Health department blasted for 'track record of failed NHS digital projects'
DHSC criticised for failed attempts to meet a 2018 target for a paperless NHS
Members of the Public Accounts Committee have warned that the Department for Health & Social Care (DHSC) and the NHS lack essential components to turn around a “track record of expensive, failed IT programmes”.
In a report published on Friday, the committee called for the DHSC and the NHS to “move on” from its decades-long legacy of “failed attempts” at digital transformation.
The report was based on a National Audit Office inquiry into the digital transformation work across the NHS. It found that DHSC work failed to achieve the 2018 target of a paperless NHS, which was set in 2014, and paid particular attention to the Department’s “expensive and largely unsuccessful” 2002-2011 attempt to modernise and integrate NHS IT systems.
The chair of the Public Accounts Committee, Meg Hillier, MP, said that “the response to the pandemic demonstrates it is possible to reset and adopt new digital solutions and technologies”. However, she also emphasised the need for “a clear strategy that works with local trusts and acknowledges the financial pressures they are under”.
“After 18 years of failed attempts to digitally transform the NHS, you would hope that the one success that could be claimed was the learning and change to ensure those failures are not repeated,” said Hillier. “Incredibly, still, none of the components essential to the successful delivery of the digital ambition for the NHS are in place, and instead the Government presses on with expensive and unproven strategies and contracts that cost the taxpayer millions but don’t deliver.”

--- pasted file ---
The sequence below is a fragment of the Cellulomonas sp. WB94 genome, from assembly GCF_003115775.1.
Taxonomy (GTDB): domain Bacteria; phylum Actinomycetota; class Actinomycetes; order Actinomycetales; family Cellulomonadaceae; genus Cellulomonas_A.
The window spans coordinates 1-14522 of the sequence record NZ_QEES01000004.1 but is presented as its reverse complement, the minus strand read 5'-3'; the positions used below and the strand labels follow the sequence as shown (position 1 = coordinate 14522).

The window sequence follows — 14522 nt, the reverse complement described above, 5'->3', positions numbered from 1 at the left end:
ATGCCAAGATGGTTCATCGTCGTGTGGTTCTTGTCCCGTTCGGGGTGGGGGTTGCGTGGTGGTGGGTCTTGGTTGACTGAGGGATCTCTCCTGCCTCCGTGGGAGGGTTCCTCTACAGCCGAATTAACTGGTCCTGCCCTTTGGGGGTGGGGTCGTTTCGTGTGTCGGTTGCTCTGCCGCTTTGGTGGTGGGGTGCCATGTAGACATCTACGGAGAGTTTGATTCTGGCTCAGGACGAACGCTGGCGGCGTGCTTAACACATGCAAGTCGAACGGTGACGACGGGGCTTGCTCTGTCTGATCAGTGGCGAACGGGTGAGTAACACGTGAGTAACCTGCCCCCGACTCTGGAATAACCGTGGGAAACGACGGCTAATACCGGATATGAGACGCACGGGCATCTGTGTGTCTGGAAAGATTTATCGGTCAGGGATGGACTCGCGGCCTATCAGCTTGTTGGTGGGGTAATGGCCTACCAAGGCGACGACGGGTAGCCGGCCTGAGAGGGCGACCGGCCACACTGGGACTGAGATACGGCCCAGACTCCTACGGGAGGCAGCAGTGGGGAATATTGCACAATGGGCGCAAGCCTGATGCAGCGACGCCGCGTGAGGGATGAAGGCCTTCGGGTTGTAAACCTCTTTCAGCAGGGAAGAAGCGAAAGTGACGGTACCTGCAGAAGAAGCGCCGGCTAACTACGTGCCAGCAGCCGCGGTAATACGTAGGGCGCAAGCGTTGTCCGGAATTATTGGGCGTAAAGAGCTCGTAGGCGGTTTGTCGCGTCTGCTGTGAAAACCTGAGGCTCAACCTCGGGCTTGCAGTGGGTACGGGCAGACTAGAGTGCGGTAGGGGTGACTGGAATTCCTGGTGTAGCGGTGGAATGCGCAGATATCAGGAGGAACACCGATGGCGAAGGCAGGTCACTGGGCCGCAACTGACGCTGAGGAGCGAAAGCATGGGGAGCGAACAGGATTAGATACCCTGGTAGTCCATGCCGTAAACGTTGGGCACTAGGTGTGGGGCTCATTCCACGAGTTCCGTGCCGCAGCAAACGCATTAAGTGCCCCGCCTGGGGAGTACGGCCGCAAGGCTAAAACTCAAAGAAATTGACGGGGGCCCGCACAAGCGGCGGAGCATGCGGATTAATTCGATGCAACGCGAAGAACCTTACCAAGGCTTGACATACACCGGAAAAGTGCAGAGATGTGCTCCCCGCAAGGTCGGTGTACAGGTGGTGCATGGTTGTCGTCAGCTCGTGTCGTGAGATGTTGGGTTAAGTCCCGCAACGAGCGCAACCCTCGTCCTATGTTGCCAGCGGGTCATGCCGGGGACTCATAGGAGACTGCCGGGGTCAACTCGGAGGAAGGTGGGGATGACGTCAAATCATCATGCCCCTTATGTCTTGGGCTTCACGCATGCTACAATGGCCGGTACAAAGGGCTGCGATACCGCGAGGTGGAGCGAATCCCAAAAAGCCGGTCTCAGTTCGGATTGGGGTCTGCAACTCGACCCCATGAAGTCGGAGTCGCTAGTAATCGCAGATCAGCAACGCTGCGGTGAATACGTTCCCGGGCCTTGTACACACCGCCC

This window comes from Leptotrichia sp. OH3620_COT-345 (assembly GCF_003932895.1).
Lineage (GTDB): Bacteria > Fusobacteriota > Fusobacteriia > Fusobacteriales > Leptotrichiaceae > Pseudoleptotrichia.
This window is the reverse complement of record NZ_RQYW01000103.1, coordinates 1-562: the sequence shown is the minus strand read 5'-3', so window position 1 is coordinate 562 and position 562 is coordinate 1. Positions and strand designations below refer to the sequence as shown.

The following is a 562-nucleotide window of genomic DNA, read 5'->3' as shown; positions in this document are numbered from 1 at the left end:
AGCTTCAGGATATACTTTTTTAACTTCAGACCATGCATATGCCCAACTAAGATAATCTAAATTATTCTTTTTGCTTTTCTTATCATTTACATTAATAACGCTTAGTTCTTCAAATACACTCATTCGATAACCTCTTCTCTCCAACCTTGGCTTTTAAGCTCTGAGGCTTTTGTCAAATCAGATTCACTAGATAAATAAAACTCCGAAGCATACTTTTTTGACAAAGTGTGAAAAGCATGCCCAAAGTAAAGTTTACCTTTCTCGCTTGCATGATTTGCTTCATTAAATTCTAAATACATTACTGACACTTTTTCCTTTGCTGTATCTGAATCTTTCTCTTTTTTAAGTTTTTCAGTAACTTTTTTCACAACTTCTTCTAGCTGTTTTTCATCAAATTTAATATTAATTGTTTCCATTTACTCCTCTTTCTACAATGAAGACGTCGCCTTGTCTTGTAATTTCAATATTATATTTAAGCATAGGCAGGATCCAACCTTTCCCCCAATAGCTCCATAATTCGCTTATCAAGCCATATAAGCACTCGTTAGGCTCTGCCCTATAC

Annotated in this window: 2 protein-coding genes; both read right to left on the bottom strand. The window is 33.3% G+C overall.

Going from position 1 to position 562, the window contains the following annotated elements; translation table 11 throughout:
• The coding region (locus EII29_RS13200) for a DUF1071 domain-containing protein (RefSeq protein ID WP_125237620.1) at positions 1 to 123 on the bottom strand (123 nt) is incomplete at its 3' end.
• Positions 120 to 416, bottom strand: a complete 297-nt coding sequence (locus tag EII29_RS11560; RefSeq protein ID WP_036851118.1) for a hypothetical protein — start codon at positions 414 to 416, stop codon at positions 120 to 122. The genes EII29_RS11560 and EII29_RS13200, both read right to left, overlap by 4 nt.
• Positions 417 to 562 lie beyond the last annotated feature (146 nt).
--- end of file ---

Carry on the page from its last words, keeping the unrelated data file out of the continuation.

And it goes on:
However, SAS UK data scientist Mark Frankish said that the NHS “is certainly heading in the right direction”, quoting SAS research which found that 47% of respondents had noted an improvement in the service since the first lockdown.
Nevertheless, Frankish added that “it is essential” that the modernisation of NHS IT systems “is done correctly”.
“Otherwise, we could see millions in taxpayers’ money used ineffectively. Connecting the plethora of disconnected IT systems which the NHS uses across the country must be the first port of call,” he said, adding that the healthcare system “must ensure that its disparate data and workloads are accessible, where possible, from an interconnected cloud platform”.
“This will join together various data sites and make patient data accessible from one location. Achieving this will not only make doctors’ lives easier, but it will enable the NHS to build on its innovative potential," he added. "We have seen huge improvement in this area recently, with AI now being used to better detect cancers for example. However, this is just the tip of the iceberg; there is much more to come."
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